Price School Blog Post Image_092014_compThe mission of the USC Sol Price School of Public Policy is to improve the quality of life for people and their communities, here and abroad. We achieve this mission through education and research that promote innovative solutions to the most critical issues facing society. Through its interdisciplinary and intersectoral approach, the school educates students to serve as innovators – and leaders – in their field. The school’s degree programs draw on the expertise of faculty and practicing professionals to create a learning environment whose breadth and depth sets the Price School apart from all schools of its kind. The school is ranked sixth nationwide among “America’s Best Graduate Schools” for public affairs, according to U.S. News & World Report.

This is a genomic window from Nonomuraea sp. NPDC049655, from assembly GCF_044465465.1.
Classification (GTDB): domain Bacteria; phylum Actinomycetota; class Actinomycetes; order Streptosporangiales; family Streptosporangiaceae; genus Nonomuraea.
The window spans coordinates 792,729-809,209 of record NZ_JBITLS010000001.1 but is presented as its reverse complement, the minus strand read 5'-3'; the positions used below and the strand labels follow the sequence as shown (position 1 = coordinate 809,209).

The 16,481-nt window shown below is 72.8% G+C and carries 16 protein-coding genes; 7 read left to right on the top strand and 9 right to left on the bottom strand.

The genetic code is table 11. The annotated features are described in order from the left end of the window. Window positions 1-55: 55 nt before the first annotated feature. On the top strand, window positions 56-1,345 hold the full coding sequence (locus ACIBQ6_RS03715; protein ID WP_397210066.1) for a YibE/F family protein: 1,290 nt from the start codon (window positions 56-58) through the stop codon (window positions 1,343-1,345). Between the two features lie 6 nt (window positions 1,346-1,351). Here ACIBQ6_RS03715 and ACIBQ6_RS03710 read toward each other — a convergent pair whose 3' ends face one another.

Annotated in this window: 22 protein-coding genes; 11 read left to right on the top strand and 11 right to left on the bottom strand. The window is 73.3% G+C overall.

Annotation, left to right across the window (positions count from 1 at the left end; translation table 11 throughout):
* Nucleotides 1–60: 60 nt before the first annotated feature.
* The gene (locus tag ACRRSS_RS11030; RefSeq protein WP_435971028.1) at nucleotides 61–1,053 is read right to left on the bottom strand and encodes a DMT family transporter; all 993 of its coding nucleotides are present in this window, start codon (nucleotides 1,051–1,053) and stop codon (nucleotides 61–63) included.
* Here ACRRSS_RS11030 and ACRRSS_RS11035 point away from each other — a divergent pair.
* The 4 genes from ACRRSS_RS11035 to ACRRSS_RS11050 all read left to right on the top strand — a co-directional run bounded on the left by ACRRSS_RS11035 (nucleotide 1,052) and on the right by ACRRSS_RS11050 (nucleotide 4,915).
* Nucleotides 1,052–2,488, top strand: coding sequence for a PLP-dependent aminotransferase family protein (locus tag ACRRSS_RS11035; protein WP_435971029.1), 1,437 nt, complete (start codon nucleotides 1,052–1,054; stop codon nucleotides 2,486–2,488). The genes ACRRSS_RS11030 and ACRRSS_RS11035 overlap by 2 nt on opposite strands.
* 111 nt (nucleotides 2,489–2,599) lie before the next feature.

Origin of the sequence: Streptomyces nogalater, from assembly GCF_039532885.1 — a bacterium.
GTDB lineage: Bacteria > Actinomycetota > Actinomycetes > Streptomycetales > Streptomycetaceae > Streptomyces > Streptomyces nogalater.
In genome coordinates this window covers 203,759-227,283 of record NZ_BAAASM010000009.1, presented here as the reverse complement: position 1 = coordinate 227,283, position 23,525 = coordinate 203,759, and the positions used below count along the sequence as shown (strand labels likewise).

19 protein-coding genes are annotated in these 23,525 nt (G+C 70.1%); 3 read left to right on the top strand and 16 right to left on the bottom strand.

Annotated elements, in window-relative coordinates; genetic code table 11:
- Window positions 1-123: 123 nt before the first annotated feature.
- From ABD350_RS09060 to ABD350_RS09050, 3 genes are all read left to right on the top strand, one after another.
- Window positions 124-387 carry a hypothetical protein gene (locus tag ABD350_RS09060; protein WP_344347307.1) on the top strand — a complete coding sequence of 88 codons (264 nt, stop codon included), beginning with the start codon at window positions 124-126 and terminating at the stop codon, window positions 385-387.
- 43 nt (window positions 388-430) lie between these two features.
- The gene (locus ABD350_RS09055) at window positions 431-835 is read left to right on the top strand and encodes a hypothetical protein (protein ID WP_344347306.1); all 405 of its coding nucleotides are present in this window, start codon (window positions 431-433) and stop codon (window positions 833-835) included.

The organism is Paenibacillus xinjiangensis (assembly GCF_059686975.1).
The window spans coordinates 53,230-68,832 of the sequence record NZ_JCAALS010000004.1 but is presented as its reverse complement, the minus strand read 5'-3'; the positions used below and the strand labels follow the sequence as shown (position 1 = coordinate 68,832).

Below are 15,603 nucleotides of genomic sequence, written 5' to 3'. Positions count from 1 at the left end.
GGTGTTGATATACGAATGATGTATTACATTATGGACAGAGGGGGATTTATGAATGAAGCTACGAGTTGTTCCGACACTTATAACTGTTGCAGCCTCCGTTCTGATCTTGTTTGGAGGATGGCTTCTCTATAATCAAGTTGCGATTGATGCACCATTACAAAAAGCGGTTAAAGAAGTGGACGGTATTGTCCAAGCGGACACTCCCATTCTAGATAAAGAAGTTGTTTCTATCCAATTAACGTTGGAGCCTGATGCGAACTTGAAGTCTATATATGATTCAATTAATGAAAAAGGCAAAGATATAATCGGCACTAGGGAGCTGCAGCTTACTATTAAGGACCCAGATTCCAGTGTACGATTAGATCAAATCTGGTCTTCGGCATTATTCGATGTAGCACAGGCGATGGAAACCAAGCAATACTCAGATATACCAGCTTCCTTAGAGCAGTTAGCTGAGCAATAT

The Price School offers six master’s level programs – in Public Policy, Public Administration, Nonprofit Leadership and Management, Urban Planning, Real Estate Development, and Health Policy and Management – join theory with practice and emphasize experiential and professional learning. The doctoral programs allow a select group of students to work closely with faculty on important areas of research and scholarly inquiry. Graduate-level students at the Price School have considerable latitude to design their own programs in order to pursue their specialized areas of interest and further their professional development.